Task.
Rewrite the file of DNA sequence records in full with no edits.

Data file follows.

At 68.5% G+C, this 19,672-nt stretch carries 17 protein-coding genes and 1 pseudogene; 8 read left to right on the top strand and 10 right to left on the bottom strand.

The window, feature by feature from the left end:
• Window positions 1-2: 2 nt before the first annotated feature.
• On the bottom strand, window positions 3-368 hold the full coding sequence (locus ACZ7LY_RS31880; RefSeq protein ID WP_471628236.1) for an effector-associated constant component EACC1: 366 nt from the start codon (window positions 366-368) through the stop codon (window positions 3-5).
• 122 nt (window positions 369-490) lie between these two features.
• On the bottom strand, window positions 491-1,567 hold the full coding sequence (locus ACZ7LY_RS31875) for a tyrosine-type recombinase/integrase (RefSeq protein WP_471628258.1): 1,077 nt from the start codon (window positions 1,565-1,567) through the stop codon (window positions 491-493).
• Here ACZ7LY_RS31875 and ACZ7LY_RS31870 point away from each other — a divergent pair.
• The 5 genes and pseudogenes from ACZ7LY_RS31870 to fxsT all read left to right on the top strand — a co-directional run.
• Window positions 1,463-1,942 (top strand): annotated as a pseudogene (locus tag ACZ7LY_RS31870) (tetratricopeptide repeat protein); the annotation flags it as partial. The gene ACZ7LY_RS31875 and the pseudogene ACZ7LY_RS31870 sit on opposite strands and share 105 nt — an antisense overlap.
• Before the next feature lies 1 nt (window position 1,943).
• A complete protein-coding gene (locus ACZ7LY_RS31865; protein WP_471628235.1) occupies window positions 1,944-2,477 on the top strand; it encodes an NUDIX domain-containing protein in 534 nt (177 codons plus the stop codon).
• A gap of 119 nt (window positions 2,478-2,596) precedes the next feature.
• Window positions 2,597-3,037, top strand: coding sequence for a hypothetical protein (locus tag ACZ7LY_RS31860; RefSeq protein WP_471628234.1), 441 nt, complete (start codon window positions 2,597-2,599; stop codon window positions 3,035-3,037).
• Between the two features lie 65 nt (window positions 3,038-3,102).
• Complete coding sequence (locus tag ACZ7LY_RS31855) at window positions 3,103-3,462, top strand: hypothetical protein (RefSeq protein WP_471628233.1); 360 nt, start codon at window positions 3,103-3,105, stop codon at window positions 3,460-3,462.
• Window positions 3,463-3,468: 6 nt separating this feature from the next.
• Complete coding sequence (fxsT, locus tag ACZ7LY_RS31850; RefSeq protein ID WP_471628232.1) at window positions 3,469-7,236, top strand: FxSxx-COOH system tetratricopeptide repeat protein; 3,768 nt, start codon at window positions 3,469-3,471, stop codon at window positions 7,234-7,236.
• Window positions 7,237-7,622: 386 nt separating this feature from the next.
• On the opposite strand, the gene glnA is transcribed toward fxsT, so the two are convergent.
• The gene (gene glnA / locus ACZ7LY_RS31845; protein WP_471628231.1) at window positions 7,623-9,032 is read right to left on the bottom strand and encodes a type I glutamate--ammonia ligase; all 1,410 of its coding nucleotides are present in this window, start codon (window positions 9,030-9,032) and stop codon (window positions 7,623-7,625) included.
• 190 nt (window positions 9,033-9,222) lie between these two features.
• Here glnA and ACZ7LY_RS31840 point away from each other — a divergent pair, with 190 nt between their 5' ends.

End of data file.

At 68.5% G+C, this 19,672-nt stretch carries 17 protein-coding genes and 1 pseudogene; 8 read left to right on the top strand and 10 right to left on the bottom strand.

The window, feature by feature from the left end:
• Window positions 1-2: 2 nt before the first annotated feature.
• On the bottom strand, window positions 3-368 hold the full coding sequence (locus ACZ7LY_RS31880; RefSeq protein ID WP_471628236.1) for an effector-associated constant component EACC1: 366 nt from the start codon (window positions 366-368) through the stop codon (window positions 3-5).
• 122 nt (window positions 369-490) lie between these two features.
• On the bottom strand, window positions 491-1,567 hold the full coding sequence (locus ACZ7LY_RS31875) for a tyrosine-type recombinase/integrase (RefSeq protein WP_471628258.1): 1,077 nt from the start codon (window positions 1,565-1,567) through the stop codon (window positions 491-493).
• Here ACZ7LY_RS31875 and ACZ7LY_RS31870 point away from each other — a divergent pair.
• The 5 genes and pseudogenes from ACZ7LY_RS31870 to fxsT all read left to right on the top strand — a co-directional run.
• Window positions 1,463-1,942 (top strand): annotated as a pseudogene (locus tag ACZ7LY_RS31870) (tetratricopeptide repeat protein); the annotation flags it as partial. The gene ACZ7LY_RS31875 and the pseudogene ACZ7LY_RS31870 sit on opposite strands and share 105 nt — an antisense overlap.
• Before the next feature lies 1 nt (window position 1,943).
• A complete protein-coding gene (locus ACZ7LY_RS31865; protein WP_471628235.1) occupies window positions 1,944-2,477 on the top strand; it encodes an NUDIX domain-containing protein in 534 nt (177 codons plus the stop codon).
• A gap of 119 nt (window positions 2,478-2,596) precedes the next feature.
• Window positions 2,597-3,037, top strand: coding sequence for a hypothetical protein (locus tag ACZ7LY_RS31860; RefSeq protein WP_471628234.1), 441 nt, complete (start codon window positions 2,597-2,599; stop codon window positions 3,035-3,037).
• Between the two features lie 65 nt (window positions 3,038-3,102).
• Complete coding sequence (locus tag ACZ7LY_RS31855) at window positions 3,103-3,462, top strand: hypothetical protein (RefSeq protein WP_471628233.1); 360 nt, start codon at window positions 3,103-3,105, stop codon at window positions 3,460-3,462.
• Window positions 3,463-3,468: 6 nt separating this feature from the next.
• Complete coding sequence (fxsT, locus tag ACZ7LY_RS31850; RefSeq protein ID WP_471628232.1) at window positions 3,469-7,236, top strand: FxSxx-COOH system tetratricopeptide repeat protein; 3,768 nt, start codon at window positions 3,469-3,471, stop codon at window positions 7,234-7,236.
• Window positions 7,237-7,622: 386 nt separating this feature from the next.
• On the opposite strand, the gene glnA is transcribed toward fxsT, so the two are convergent.
• The gene (gene glnA / locus ACZ7LY_RS31845; protein WP_471628231.1) at window positions 7,623-9,032 is read right to left on the bottom strand and encodes a type I glutamate--ammonia ligase; all 1,410 of its coding nucleotides are present in this window, start codon (window positions 9,030-9,032) and stop codon (window positions 7,623-7,625) included.
• 190 nt (window positions 9,033-9,222) lie between these two features.
• Here glnA and ACZ7LY_RS31840 point away from each other — a divergent pair, with 190 nt between their 5' ends.